David Lomas serves as the lead pastor at Reality in San Francisco, a church community that started in 2010 in the Castro District. He lives, with his wife Ashley, in one of the most un-churched cities in the nation, but one that is bursting with new life and the grace of God. The Reality family of churches is a growing movement committed to relational church planting and serving the broader body of Christ. His new book The Truest Thing about You: Identity, Desire, and Why It All Matters is about the transformation possible when we discover our real identity in Christ.
KW: As a church planter and pastor, when did you first notice the issue of our true identity?
DL: I planted a church in San Francisco four years ago. People tend to move to SF to make something of themselves, to find themselves, or to be themselves. So the message of identity is in the city’s DNA. Even if people aren’t consciously asking the question What is my true identity?, they’re still trying to find the answer subconsciously.
This is a deeply human question, too, so it hit a nerve at our church when I taught on identity in Christ and Imago Dei. Just because we were Christians, that didn’t mean we’d figured out who we were, and it certainly didn’t mean we were living secure and holy lives every day because we followed Jesus. In the back of my pastor brain I thought it was supposed to work like that—but it wasn’t quite that simple. So I tried to show how the whole of Paul’s teaching (in my opinion) is about driving who we are in Christ deep into the core of our beings until we understand it is the truest thing about us.
KW: Working in the context of San Francisco, how does identity play out?
DL: San Francisco is just the rest of the country with the volume turned up. People move here because they have a great idea or product or startup. They move here because they want to live a lifestyle that won’t be judged by their hometown. This city is full of people who find their identity in three places: what they do, what they have, or what they desire. And this is true for the church, too! We take things that might be true about us—like jobs, possessions, desires, and dreams—and we push them down to the fundamental layer of who we are. We make them everything.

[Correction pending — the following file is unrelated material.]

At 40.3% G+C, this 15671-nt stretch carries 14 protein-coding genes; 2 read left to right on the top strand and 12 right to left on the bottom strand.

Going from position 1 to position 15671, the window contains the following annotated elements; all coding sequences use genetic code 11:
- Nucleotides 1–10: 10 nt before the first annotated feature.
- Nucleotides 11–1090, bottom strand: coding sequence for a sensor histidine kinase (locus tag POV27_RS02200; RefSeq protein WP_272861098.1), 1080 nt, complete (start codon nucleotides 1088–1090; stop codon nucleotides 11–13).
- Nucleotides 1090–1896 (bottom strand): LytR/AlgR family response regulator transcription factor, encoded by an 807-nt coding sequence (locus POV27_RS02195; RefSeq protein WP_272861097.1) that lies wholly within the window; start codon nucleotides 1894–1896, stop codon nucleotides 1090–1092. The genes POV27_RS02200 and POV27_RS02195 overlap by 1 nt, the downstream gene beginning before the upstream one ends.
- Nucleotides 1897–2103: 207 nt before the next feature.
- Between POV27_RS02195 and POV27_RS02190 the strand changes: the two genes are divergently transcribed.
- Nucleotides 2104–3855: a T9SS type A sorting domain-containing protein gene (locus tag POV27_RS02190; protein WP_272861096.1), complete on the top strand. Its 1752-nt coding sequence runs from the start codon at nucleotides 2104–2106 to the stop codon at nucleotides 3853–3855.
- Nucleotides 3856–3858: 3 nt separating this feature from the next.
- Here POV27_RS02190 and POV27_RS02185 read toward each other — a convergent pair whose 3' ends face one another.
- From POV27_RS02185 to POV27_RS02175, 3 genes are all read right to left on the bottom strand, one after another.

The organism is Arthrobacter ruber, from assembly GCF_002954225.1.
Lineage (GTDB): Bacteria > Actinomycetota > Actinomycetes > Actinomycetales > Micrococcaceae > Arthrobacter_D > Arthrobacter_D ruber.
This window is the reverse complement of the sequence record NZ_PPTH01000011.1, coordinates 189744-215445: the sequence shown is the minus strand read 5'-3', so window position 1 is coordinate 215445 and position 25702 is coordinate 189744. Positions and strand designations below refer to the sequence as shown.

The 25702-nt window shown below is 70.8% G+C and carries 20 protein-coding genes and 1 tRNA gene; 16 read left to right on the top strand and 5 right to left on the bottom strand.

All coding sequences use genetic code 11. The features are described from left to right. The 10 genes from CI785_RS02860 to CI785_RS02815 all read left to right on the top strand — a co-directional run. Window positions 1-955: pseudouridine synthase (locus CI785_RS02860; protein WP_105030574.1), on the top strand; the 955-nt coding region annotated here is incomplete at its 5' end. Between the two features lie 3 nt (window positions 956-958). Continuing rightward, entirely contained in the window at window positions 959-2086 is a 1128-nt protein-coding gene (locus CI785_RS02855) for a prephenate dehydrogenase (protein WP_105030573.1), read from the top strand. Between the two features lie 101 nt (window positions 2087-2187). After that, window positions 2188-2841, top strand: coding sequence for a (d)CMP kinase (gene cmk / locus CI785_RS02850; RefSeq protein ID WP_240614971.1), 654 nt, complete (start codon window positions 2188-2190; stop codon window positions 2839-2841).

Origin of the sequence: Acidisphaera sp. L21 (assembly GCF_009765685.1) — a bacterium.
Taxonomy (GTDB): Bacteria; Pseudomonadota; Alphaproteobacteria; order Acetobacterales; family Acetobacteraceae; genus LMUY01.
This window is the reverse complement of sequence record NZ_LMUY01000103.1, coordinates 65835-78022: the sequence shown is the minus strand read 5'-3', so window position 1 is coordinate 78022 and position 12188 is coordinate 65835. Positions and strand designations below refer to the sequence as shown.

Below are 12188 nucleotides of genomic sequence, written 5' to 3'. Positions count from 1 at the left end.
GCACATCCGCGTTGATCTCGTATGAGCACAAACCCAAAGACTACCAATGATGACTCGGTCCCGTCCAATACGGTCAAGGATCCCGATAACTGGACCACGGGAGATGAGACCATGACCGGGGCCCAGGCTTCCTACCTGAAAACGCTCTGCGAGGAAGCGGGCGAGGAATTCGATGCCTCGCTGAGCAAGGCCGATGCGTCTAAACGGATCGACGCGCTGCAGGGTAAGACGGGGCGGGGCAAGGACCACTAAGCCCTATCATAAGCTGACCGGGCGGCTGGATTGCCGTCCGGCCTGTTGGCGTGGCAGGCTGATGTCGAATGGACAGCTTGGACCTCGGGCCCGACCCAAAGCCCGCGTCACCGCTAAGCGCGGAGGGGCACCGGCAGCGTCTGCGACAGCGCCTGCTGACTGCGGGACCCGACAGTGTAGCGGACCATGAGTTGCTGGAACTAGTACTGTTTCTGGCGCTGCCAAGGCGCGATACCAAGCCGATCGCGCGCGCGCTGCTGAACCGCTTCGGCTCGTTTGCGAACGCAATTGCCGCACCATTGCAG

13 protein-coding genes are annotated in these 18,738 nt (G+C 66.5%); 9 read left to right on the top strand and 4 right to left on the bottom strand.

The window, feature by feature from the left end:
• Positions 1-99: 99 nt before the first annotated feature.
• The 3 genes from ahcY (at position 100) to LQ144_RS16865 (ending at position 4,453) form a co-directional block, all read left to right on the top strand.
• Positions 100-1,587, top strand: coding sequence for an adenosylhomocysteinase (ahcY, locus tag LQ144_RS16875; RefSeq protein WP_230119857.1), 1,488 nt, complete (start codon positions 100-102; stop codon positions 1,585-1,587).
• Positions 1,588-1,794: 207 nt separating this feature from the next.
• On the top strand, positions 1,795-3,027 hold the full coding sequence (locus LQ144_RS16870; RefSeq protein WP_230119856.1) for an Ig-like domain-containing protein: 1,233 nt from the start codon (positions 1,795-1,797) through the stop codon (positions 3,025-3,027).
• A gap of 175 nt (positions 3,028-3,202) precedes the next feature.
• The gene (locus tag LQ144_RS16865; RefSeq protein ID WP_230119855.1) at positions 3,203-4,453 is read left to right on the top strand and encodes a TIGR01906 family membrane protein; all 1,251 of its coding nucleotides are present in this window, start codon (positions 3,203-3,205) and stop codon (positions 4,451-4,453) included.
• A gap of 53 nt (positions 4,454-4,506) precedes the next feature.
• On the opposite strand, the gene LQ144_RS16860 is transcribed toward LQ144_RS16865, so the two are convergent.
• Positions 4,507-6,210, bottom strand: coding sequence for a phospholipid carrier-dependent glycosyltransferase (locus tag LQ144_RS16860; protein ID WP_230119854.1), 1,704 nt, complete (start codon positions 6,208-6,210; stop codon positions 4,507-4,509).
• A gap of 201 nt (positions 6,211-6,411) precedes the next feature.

In short, we wrongly make those true things into the truest things. And that’s where the problems start.
KW: In the book you ask, What if the truest thing about you can cause you to reimagine your entire life? How has the message of this book caused you to reimagine your own life?
DL: It’s tempting to make my job more important than it really is. The truest thing about me is not that I’m a pastor of a church in San Francisco. That can go away. I can move to another church or another city. I can even end up working at Starbucks (again). But none of that can change what’s truest about me. The truest thing about me is not that I’m a husband, either. That can change in a tragic moment. The truest thing about me is not that I want to be a father. My wife and I have been trying to have children for years, and we don’t believe God has released us to adopt right now. It’s like we’ve been in a 5-year holding pattern, and that can weigh on me.
So if I find my identity in my job, or my marriage, or wanting to be a father—all good things!—I’ll be leaning my whole identity on things that aren’t meant to hold me up. I constantly have to push what’s truest about me to the core of my soul. And when I do that, it frees me to be a pastor and husband in a rightly ordered way.
KW: What is the heart of what you want people to take away from the book?
DL: I want people to come away with the deep sense that they are human, created in the image of God and loved by that same God. We get lost in a maze of confusion when we think we have to “find” ourselves or “make” ourselves. We don’t. We can’t. The only way to gain an identity is to receive one. Jesus received his identity at his baptism—and God called Jesus his beloved and delightful son—before Jesus did anything we might deem worthy of such love. When we’re in Jesus, it’s the same for us: we’re God’s beloved children, not because we earn it, but just for being. I pray that truth liberates many.
KW: How do we find our truest identity?
DL: You might expect application points. A “to-do-list” of identity. Some journal questions. Five things you can do in the next five weeks to actualize your new identity. But that’s not what this book is about. Unless you drive the single message of this book to the core of your being—beyond belief, to the place of your deepest trust—no application will stick.
So here it is.
You will not find your identity in what you have, but in Who has you. You will not find your identity in what you do, but in what has been done for you. And you will not find your identity in what you desire, but in Who has desired—at infinite cost to Himself—a relationship with you.